Systematic Assessment of Medical Diagnoses Preceding the First Diagnosis of Multiple Sclerosis.
Neurology. 2021 Apr 26:10.1212/WNL.0000000000012074. doi: 10.1212/WNL.0000000000012074. Epub ahead of print. PMID: 33903190.
|Authors/Editors:||Gasperi C, Hapfelmeier A, Daltrozzo T, Schneider A, Donnachie E, Hemmer B.|
Objective: To explore the occurrence of diseases and symptoms in the five years prior to diagnosis in patients with multiple sclerosis (MS) in a case-control study.
Methods: Using ambulatory claims data we systematically assessed differences in the occurrence of diseases and symptoms in the five years prior to first diagnosis in patients with MS (n=10,262) as compared to patients with two other autoimmune diseases – Crohn’s disease (n=15,502) and psoriasis (n=98,432) - and individuals without these diseases (n=73,430).
Results: Forty-three ICD-10 codes were recorded more frequently for patients with MS before diagnosis as compared to controls without autoimmune disease. Many of these findings were confirmed in a comparison to the other control groups. A high proportion of these ICD-10 codes represent symptoms suggestive of demyelinating events or other neurological diagnoses. In a sensitivity analysis excluding patients with such recordings prior to first diagnosis, no association remained significant. Seven ICD-10 codes were associated with lower odds ratios of MS, four of which represented upper respiratory tract infections. Here, the relations with MS were even more pronounced in the sensitivity analysis.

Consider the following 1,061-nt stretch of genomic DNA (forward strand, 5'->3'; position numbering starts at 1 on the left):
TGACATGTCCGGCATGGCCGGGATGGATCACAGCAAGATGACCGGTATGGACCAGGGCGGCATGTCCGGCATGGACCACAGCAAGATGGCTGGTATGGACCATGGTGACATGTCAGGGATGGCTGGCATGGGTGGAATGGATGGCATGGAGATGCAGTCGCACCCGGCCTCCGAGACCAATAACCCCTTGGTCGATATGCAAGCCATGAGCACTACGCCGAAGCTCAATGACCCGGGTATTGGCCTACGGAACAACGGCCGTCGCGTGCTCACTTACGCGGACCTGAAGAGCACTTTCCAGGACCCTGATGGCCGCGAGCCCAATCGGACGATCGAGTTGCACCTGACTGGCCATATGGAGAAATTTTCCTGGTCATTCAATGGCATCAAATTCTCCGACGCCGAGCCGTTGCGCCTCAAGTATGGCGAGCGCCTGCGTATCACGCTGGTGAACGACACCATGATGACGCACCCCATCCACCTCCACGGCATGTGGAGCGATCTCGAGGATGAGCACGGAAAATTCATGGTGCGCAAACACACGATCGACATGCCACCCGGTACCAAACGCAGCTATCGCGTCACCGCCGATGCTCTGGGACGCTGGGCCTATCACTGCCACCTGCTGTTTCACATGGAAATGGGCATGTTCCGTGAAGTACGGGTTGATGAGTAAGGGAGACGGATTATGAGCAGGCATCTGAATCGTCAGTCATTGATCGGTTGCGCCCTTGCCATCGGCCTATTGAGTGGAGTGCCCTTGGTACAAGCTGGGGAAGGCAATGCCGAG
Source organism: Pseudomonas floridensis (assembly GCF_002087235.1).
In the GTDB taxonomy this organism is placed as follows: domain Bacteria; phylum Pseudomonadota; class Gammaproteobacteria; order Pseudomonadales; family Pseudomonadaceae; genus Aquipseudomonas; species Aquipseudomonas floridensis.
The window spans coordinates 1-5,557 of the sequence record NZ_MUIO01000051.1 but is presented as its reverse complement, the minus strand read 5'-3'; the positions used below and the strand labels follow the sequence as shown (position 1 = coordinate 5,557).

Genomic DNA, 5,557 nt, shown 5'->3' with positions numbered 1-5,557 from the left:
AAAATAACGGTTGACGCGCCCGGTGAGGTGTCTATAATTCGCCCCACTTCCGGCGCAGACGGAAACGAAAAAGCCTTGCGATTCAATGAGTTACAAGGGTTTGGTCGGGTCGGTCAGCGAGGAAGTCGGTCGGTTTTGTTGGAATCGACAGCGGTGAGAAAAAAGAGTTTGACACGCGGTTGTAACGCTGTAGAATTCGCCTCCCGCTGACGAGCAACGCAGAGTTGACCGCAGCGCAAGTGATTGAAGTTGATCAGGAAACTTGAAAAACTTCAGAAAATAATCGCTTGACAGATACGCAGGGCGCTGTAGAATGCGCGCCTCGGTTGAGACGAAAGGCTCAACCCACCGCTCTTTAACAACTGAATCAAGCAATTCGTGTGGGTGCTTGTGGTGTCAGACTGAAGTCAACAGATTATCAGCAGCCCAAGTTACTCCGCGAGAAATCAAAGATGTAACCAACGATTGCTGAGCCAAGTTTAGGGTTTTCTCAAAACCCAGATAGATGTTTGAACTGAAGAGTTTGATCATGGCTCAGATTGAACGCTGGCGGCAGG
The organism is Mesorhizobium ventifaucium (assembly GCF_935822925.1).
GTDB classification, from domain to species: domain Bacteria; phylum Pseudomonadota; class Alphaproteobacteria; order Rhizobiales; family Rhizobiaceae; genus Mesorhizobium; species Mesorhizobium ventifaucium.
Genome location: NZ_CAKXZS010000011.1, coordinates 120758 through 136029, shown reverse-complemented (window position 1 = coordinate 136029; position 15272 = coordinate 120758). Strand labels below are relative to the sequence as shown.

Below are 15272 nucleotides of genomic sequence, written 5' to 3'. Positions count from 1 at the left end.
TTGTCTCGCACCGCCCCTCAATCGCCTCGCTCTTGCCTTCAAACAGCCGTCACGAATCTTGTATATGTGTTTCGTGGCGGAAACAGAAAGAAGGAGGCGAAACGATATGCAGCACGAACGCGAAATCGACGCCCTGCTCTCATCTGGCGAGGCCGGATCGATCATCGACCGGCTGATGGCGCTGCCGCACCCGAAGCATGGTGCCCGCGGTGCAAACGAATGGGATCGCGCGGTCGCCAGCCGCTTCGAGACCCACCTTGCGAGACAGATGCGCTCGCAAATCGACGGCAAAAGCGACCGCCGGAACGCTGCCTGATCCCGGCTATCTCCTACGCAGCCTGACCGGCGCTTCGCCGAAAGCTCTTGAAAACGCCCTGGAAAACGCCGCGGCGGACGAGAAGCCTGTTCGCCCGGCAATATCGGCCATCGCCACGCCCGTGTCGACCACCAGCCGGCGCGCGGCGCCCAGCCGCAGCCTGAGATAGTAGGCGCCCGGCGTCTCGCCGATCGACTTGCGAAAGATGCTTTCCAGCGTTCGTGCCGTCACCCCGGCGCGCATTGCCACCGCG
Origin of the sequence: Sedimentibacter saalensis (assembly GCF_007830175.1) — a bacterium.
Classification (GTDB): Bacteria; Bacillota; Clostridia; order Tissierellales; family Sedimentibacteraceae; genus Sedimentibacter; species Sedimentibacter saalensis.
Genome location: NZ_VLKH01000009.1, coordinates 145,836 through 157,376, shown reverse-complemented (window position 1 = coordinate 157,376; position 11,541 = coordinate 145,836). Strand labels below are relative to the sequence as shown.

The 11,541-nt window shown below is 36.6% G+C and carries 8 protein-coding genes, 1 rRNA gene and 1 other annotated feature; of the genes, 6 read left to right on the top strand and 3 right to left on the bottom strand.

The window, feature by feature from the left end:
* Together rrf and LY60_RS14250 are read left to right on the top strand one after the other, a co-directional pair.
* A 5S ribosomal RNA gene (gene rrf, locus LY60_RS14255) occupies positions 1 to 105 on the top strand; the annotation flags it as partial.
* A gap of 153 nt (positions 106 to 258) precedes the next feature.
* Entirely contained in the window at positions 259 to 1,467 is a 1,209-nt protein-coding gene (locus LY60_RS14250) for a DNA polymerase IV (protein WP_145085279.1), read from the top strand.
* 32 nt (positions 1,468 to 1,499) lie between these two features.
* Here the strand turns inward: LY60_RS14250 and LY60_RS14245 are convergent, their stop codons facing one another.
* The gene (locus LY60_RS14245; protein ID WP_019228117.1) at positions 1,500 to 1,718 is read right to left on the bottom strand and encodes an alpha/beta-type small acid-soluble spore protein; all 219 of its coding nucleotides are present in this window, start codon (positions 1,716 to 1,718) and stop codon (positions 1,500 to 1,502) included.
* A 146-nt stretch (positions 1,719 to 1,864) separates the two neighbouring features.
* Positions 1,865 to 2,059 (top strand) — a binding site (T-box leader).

Conclusions: Our analyses suggest that patients with MS are frequently not diagnosed at their first demyelinating event but often years later. Symptoms and physician encounters before MS diagnosis seem to be related to already ongoing disease rather than a prodrome. The observed association of upper respiratory tract infections with lower ORs of MS diagnosis suggests a link between protection from infection and MS that however needs to be validated and further investigated.